It's that time of year when we celebrate the culmination of the greatest works in the world of advertising and communications.
Media and advertising practitioners all strive to create work that disrupts, generates buzz and of course, gives us hope of being recognised for our efforts. The pinnacle of every advertiser’s dream is to win a Cannes Lion award.
This year more than 37,000 works were sent from around the globe to compete in a total of 17 categories, so you can understand the rigour and difficulty in getting shortlisted for these awards, let alone trying to win one. The Cannes Lions event took place last week.
This year we witnessed some truly remarkable work from across the globe, with “The Sound of Honda” grabbing an amazing 15 prizes in eight categories, including the prize of the highest order – the Titanium Grand Prix, in recognition for being the No 1 outstanding work this year.
This work demonstrated how data and technology were used to reignite a driving experience created 20 years ago when Ayrton Senna drove the fastest lap at Suzuka, seamlessly reproduced through an audio-visual installation on the circuit, never done before. The product was a short film, a 3D webpage and an application called Sound of Honda, all meant to validate Honda’s superiority in driving technology.
We tend to rely on lateral thinking or what we usually call “outside the box” thinking to produce the kind of work that sets off goose-bumps, executed through visually stunning technology and media. In many cases, however, we tend to over-think and ignore some basic human truths and motivations. Some work requires “inside the box” thinking that can be equally creative and effective at the same time. After all, the bottom line of advertising is to sell products.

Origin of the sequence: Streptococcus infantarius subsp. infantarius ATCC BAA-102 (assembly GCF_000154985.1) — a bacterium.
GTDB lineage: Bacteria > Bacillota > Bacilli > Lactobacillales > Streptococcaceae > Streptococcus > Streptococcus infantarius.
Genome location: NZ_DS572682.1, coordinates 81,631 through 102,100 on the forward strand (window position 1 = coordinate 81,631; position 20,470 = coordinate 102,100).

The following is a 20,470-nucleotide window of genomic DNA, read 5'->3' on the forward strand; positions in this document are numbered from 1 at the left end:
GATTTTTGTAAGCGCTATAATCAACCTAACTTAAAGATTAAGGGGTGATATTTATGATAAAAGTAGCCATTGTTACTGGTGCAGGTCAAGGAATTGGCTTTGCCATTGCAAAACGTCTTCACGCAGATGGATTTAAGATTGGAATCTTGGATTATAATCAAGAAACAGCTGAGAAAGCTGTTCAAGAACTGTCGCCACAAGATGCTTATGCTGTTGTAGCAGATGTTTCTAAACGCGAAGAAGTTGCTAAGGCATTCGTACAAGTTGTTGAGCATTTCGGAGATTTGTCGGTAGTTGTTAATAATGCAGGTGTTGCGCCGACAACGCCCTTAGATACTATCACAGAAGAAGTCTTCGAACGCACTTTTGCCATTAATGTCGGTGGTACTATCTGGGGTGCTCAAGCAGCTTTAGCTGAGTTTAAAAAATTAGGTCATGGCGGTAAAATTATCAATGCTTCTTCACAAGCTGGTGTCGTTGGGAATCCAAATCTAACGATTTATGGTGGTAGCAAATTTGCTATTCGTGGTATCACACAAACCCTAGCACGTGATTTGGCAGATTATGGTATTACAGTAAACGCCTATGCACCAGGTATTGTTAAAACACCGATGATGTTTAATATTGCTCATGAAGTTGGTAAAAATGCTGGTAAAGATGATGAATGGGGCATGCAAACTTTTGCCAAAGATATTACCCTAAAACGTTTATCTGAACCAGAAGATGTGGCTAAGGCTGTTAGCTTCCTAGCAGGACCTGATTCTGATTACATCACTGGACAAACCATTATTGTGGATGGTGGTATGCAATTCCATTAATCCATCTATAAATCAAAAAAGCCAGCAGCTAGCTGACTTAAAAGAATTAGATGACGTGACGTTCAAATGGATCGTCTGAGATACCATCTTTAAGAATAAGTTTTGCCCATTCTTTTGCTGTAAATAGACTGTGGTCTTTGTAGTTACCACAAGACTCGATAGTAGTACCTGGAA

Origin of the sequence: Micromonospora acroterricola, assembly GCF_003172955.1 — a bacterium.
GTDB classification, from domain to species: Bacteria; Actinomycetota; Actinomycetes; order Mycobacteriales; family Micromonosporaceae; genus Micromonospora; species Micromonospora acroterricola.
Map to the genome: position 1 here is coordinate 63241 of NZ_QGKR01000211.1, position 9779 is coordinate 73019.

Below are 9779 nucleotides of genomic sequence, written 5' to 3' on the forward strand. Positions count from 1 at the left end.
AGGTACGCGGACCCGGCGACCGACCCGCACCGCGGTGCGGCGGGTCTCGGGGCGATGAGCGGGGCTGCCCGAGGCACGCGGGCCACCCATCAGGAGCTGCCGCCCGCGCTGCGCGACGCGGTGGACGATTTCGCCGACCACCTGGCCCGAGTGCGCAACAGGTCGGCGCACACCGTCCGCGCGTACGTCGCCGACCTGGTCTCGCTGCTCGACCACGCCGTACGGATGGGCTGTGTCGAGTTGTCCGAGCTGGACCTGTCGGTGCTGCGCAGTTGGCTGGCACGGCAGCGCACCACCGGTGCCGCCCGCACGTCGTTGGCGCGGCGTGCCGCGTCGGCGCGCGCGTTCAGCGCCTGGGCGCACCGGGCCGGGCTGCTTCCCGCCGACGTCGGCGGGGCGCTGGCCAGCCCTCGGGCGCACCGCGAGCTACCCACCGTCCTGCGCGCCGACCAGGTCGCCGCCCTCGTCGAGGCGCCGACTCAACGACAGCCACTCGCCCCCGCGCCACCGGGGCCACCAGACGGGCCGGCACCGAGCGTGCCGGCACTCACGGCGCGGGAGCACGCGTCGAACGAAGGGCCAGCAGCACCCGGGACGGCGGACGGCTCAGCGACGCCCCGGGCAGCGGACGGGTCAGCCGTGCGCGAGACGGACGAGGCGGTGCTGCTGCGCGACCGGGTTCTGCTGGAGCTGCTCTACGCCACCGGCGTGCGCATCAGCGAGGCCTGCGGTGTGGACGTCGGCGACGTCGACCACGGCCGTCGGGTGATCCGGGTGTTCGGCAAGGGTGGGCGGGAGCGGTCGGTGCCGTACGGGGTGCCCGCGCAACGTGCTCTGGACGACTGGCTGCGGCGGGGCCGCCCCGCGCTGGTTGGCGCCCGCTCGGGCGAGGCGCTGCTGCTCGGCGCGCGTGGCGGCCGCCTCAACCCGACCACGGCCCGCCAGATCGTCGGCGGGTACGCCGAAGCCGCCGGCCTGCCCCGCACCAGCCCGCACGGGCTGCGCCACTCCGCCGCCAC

One thing I saw at Cannes was a simple work from V/Line, a passenger-train operator in Australia that wanted to sell more tickets. Australia is a highly urbanised nation, with 90 per cent of its population living in the cities. So people growing up in rural areas usually leave for the big cities and never really come back. The insight was that retired parents living in rural areas hardly ever got to see their children who left to seek their fortunes in the big cities.
“Guilt Trip” was the campaign idea created to send city-dwelling children home based on the innate human emotion of guilt – in this case, the guilt of not going back home to see your parents enough. Prepaid tickets were produced and sent to recipients who could go back whenever they wanted, triggering guilty emotions.
The campaign was executed through a mix of traditional and social media, with basic instructions for technologically challenged parents on how to send these tickets.
The results were a 12-per-cent increase in off-peak sales and an additional 123,000 tickets sold. Not too bad for a boring and seemingly un-innovative campaign.
Human beings are emotional sops, that is one thing we cannot deny. So sometimes we look too far away for answers when ironically they are staring us in the face.
Cannes 2014 showcased a plethora of work that was outrageously innovative and some, like V/Line’s, that were created from a simple truth. Creativity is very much alive and relevant as ever, especially in a rapidly increasing multi-platform media world. Please check out canneslions.com for all of the greatest works in the world of advertising. I hope you will be inspired by them, either for your own business or for your personal development.
Pradon Sirakovit is group head for strategy and innovation, IPG Mediabrands, and can be reached at firstname.lastname@example.org.